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Clinical Investigations: SURGERY |

Bone Mineral Density Improvement After Lung Volume Reduction Surgery for Severe Emphysema*

Tommaso Claudio Mineo, MD; Vincenzo Ambrogi, MD; Davide Mineo, MD; Andrea Fabbri, MD; Elisa Fabbrini, MD; Renato Massoud, MD
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*From the Divisions of Thoracic Surgery (Drs. T.C. Mineo and Ambrogi), Endocrinology (Drs. D. Mineo, Fabbri, and Fabbrini), and Clinical Biochemistry (Dr. Massoud), Tor Vergata University Policlinic, Rome, Italy.

Correspondence to: Vincenzo Ambrogi, MD, Cattedra di Chirurgia Toracica, Università degli studi di Roma Tor Vergata, Policlinico Universitario Tor Vergata, Viale Oxford, 81, 00133 Rome, Italy; e-mail: ambrogi@med.uniroma2.it



Chest. 2005;127(6):1960-1966. doi:10.1378/chest.127.6.1960
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Background: In patients with severe emphysema, bone mineral density (BMD) is reduced and the risk of osteoporosis is increased.

Study objectives: To identify the impact of lung volume reduction surgery on BMD.

Design: Prospective cohort study.

Setting: University hospital.

Patients and interventions: Forty emphysematous patients, all receiving oral steroid therapy, underwent bilateral lung volume reduction surgery. Thirty similar patients, who refused the operation, followed a standard respiratory rehabilitation program.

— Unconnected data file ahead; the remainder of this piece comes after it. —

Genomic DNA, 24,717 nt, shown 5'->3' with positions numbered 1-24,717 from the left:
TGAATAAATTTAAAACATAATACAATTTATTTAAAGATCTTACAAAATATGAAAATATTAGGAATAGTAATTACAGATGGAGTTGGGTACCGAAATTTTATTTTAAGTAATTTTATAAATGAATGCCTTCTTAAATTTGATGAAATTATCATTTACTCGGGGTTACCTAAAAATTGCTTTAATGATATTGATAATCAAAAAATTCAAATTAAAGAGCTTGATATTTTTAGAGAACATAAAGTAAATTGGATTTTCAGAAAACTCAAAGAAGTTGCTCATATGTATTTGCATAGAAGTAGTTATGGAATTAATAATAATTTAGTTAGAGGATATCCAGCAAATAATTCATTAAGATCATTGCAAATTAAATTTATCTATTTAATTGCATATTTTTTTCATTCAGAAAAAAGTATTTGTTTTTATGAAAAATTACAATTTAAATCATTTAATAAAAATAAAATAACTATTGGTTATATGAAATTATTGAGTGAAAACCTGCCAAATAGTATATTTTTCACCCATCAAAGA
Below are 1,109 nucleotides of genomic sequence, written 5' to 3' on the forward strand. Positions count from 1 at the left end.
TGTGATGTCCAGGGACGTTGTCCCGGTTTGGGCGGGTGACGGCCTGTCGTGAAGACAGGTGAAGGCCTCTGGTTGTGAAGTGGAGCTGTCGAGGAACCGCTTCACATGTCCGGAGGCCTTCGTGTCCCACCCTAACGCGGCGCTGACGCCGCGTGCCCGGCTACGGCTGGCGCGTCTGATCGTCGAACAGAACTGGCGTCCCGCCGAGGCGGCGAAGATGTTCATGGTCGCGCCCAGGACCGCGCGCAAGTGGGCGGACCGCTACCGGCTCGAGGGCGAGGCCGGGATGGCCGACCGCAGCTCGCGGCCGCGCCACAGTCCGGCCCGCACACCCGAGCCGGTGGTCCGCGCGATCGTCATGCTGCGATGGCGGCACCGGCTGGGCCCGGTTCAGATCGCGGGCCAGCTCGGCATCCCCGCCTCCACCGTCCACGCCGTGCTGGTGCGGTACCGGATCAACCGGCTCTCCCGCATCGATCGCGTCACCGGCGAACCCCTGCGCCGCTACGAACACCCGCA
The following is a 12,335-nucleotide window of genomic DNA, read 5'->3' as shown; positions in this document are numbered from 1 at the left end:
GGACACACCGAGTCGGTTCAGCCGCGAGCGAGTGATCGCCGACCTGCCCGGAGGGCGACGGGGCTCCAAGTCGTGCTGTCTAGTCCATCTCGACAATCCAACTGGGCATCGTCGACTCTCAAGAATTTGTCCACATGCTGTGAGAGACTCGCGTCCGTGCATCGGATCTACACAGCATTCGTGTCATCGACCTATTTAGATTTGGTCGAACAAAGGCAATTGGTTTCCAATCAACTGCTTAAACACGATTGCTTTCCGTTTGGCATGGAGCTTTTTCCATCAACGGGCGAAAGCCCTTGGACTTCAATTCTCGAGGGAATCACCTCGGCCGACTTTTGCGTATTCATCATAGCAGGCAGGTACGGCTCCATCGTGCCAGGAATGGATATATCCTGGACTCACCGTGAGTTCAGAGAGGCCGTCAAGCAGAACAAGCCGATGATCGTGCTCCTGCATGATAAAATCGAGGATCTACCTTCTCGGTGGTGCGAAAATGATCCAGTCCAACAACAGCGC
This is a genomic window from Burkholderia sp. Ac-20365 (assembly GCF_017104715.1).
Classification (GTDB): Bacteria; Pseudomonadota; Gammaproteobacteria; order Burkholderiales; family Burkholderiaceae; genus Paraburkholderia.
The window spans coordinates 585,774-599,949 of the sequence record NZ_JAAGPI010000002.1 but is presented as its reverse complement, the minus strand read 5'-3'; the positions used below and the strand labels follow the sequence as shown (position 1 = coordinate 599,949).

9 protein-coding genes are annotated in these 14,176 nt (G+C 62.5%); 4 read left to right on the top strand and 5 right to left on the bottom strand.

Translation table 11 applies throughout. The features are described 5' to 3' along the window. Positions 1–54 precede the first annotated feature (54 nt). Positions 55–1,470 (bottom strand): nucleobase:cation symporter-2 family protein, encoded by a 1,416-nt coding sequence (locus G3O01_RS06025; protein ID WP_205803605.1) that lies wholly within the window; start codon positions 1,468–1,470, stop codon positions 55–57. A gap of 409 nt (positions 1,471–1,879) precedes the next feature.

Measurements: All subjects were evaluated pretreatment and 12 months posttreatment for respiratory function, nutritional status, and bone-related biochemical parameters. BMD was assessed by dual-energy radiograph absorptiometry.

Results: After surgery, we observed significant improvements in respiratory function (FEV1, + 18.8% [p < 0.01]; residual volume [RV], −29.6% [p < 0.001]; diffusing capacity of the lung for carbon monoxide [Dlco], + 21.6% [p < 0.01]) nutritional parameters (fat-free mass, + 6.0% [p < 0.01]), levels of bone-related hormones (free-testosterone, + 20.5% [p < 0.01]; parathormone, –11.2% [p < 0.01]), bone turnover markers (osteocalcin, –12.7% [p < 0.05]; bone-alkaline-phosphatase, –14.0% [p < 0.05]; β-crosslaps, −33.6% [p < 0.001]), BMD (lumbar, + 8.8% [p < 0.01]; femoral, + 5.5% [p < 0.01]), and T-score (lumbar, + 21.0% [p < 0.01]; femoral, + 12.4% [p < 0.01]) with reduction in osteoporosis rate (50 to 25%). Nineteen patients who had undergone surgery were able to discontinue treatment with oral steroids. These subjects showed a more significant improvement in BMD (lumbar, + 9.6%; femoral, + 6.8%; p < 0.001) and T-score (lumbar, + 27.3%; femoral, + 14.3%; p < 0.001). The remaining 21 patients who had undergone surgery experienced significant improvement compared to respiratory rehabilitation subjects despite continued therapy with oral steroids (BMD: lumbar, + 4.5% vs −0.7%, respectively [p < 0.01]; femoral, + 2.7% vs –1.1%, respectively [p < 0.05]; T-score: lumbar, + 14 vs –2.1, respectively [p < 0.01]; femoral, + 7.4 vs –2.7, respectively [p < 0.01]). The increase in lumbar BMD was correlated with the surgical reduction of RV (p = 0.02) and with the increase in Dlco (p = 0.01) and fat-free mass (p = 0.01).

Conclusions: Lung volume reduction surgery significantly improves BMD compared to respiratory rehabilitation therapy, even in patients requiring oral steroids. The increase in BMD correlates with RV, Dlco, and fat-free mass, suggesting that the restoration of respiratory dynamics, gas exchange, and nutritional status induces improvement in bone metabolism and mineral content.

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